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Biochemistry. 2002 Nov 19;41(46):13617-26.

Determining the membrane topology of proteins: insertion pathway of a transmembrane helix of annexin 12.

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Department of Physiology and Biophysics, University of California, Irvine, California 92697-4560, USA.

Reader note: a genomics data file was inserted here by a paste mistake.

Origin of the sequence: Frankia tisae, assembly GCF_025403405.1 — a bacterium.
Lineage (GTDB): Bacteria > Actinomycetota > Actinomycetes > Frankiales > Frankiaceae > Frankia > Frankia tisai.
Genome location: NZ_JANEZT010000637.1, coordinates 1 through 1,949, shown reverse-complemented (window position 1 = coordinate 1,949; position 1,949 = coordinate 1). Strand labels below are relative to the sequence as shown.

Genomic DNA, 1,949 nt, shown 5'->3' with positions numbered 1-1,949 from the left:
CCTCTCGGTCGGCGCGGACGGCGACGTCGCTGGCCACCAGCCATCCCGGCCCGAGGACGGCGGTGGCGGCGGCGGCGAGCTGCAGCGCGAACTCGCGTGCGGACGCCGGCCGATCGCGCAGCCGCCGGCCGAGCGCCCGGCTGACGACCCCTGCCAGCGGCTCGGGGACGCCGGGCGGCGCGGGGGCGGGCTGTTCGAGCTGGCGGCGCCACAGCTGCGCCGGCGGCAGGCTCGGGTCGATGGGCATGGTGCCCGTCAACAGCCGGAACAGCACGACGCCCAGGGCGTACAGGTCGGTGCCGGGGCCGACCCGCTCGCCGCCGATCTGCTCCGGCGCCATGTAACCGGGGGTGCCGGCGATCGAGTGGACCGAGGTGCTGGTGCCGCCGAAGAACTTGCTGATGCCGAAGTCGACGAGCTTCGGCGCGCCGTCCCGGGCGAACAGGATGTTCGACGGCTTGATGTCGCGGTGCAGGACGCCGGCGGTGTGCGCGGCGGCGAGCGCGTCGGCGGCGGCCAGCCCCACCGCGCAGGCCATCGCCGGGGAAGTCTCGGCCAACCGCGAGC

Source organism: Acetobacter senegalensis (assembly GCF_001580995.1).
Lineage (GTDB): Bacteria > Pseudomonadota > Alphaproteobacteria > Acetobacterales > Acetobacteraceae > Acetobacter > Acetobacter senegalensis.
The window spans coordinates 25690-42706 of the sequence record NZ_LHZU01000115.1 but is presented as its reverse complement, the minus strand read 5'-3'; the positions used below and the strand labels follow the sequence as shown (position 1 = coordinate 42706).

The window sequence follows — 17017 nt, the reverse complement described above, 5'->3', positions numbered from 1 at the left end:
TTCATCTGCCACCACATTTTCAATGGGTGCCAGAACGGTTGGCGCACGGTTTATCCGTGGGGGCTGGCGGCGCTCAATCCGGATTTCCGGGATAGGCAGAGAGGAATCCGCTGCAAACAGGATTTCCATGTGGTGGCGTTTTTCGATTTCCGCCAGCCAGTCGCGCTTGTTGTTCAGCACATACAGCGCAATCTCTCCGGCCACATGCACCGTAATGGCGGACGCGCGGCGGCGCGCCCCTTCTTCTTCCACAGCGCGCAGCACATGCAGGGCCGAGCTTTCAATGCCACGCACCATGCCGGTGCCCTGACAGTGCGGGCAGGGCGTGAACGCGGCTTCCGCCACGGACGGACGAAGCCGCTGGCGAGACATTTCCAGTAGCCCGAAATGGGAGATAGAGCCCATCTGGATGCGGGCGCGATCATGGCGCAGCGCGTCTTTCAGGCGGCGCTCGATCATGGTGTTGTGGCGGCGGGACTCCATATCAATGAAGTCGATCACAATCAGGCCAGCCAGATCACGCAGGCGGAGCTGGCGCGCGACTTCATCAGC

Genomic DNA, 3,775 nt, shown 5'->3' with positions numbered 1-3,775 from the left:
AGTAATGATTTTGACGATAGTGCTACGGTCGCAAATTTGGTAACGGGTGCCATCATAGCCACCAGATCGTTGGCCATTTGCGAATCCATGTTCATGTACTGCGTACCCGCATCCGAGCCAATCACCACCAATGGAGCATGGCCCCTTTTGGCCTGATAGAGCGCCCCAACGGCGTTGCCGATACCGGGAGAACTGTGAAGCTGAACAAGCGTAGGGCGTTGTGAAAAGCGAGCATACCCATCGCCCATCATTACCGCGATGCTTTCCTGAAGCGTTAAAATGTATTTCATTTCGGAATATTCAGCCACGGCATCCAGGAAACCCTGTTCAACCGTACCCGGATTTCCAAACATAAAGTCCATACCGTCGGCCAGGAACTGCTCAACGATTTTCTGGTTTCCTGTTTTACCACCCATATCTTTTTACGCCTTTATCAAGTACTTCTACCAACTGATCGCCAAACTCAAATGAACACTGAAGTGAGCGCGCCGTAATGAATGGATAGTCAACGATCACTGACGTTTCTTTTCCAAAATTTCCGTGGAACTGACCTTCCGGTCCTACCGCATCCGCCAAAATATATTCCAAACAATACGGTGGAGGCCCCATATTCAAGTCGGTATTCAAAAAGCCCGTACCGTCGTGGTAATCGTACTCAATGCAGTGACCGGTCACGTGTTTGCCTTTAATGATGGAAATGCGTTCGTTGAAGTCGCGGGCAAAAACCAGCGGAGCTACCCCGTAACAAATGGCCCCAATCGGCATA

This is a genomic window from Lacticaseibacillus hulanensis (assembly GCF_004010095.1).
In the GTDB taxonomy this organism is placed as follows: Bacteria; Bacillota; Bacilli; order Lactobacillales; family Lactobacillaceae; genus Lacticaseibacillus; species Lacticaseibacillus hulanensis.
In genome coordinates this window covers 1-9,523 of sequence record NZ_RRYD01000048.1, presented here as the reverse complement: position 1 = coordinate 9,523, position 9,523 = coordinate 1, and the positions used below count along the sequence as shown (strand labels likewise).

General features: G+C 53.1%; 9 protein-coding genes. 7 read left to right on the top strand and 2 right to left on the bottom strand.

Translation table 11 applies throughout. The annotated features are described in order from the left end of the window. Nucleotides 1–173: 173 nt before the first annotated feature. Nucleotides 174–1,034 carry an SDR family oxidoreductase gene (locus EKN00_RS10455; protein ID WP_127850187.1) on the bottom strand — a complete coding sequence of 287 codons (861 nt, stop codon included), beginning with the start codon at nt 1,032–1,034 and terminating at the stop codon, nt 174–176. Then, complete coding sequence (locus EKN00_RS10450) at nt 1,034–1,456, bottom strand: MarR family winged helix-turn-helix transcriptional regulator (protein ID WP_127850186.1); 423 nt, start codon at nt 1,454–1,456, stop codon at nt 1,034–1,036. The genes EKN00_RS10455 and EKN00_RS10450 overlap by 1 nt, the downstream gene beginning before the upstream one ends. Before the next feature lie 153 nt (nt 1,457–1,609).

We describe a sensitive method for determining the bilayer topology of single-site cysteine-linked NBD fluorescent labels on membrane proteins. Based upon a method developed for peptides [W. C. Wimley and S. H. White (2000) Biochemistry 39, 161-170], it utilizes a novel fluorescence quencher, lysoUB, comprised of a single acyl chain attached to a UniBlue chromophore. The enhanced sensitivity of the method arises from the brightness of the NBD fluorescence and the quenching efficiency of lysoUB, which is not fluorescent. In the course of validating the method, we examined the insertion topology of the D-E helical region of repeat 2 of annexin 12, known to adopt a transbilayer orientation at mildly acidic pH [Langen et al. (1998) Proc. Natl. Acad. Sci. USA 95, 14060-14065]. In the final membrane-inserted state, an NBD label attached to the single-cysteine mutant D134C was found to be in the outer (cis) leaflet, while the one attached to D162C was found in the trans leaflet. But kinetic measurements of NBD fluorescence suggested the existence of a transient intermediate insertion state whose lifetime could be increased by increasing the fraction of anionic lipids in the vesicles. Indeed, the lifetime could be increased for times sufficient for the completion of lysoUB-NBD topology measurements. Such measurements revealed that the D-E region adopts an interfacial topology in the intermediate state with both ends on the cis side of the membrane, consistent with the general concept of interface-directed membrane insertion of proteins [White et al. (2001) J. Biol. Chem. 276, 32395-32398].

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